Tuesday, April 04, 2017

The Corrosion of Truth

K.C. Johnson neatly expresses my concerns about the "social science" of campus rape, albeit when talking, not about science, but about policy and process.

The only reason that colleges and universities have for their existence is the pursuit of truth. If we’re no longer in the business of pursuing truth, we no longer have a reason to be around. And these are systems in which the colleges and universities are willingly making life altering decisions about their students on the basis of wildly incomplete evidence. And you can’t have a college or university system where we say, “Okay, we have this one area where we’ve got this set of procedures where we basically don’t care, but in all other aspects of college and university actions we do care about the truth. Trust us.” That just doesn’t work. So the Title IX prosecutions are fundamentally corrosive to the basic nature of higher education. (31:20)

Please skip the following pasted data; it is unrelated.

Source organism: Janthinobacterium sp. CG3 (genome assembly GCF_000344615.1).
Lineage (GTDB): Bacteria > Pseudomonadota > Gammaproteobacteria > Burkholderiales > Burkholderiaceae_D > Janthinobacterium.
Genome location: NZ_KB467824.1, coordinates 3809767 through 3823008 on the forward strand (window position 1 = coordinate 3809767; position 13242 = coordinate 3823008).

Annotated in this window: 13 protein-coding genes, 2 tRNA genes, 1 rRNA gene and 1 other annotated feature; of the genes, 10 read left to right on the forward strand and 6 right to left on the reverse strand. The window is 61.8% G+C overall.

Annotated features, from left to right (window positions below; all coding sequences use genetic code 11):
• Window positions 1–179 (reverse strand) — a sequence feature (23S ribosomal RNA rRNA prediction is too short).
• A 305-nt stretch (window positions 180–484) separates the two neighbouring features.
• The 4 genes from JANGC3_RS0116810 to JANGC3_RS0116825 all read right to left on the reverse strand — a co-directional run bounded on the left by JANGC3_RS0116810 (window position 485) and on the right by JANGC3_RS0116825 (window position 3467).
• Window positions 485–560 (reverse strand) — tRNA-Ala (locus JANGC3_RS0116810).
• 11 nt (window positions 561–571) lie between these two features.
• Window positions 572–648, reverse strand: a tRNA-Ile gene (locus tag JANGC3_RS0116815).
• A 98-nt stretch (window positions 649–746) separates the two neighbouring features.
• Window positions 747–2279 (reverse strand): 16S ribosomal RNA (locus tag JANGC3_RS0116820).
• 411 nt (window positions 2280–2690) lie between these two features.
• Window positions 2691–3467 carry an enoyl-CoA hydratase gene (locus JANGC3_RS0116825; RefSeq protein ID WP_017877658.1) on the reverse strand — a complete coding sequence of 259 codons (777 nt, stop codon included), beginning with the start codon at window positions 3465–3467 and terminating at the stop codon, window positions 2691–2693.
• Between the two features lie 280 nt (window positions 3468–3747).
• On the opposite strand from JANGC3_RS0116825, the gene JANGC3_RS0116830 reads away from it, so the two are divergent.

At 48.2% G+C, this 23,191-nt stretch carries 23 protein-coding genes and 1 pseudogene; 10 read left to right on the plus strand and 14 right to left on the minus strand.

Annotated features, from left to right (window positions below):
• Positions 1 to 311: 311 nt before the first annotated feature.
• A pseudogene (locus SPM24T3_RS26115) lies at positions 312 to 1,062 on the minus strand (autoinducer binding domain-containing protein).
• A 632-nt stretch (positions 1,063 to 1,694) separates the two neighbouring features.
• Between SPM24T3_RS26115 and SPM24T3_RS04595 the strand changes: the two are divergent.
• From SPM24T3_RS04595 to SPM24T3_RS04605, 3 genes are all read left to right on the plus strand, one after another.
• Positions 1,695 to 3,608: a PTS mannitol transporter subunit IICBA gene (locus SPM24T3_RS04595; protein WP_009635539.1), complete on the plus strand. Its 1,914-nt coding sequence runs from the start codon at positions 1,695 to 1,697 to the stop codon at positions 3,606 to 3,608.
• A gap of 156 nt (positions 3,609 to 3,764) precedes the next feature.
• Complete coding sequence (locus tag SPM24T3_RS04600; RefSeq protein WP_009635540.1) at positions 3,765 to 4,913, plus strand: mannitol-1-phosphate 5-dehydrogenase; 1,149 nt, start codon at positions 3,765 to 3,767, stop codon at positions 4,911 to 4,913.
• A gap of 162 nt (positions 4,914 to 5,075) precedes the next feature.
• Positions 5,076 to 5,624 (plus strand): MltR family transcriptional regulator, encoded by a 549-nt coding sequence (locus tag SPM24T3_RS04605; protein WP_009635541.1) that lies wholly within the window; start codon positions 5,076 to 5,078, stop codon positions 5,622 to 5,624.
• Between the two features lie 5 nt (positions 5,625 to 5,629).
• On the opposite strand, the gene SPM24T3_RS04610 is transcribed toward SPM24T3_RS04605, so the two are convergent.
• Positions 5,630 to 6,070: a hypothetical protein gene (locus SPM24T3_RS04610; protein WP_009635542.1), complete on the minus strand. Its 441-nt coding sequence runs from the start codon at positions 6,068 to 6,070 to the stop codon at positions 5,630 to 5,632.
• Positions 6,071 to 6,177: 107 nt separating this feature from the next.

Like I say, he's talking about the adjudication of individual cases. Surely, it gets much worse when the construction of general claims about the prevalence of rape is equally unconstrained by a care for the truth. As I write this, I note that there is as yet not a single piece of journalism that is critical of the idea that 15% of female undergraduates at UT Austin have been raped (see my notes). The claim has been widely reported, but remains completely unquestioned. This despite the fact that it is nonsensical on its face.

It is a perfect example of a "post-truth" fact. Everyone understands that the university's Title IX apparatus has commissioned the construction of this fact (at a cost of almost two million dollars) and everyone respectfully asserts it as such. How we can know anything at all about society if facts like this cannot be questioned is beyond me.

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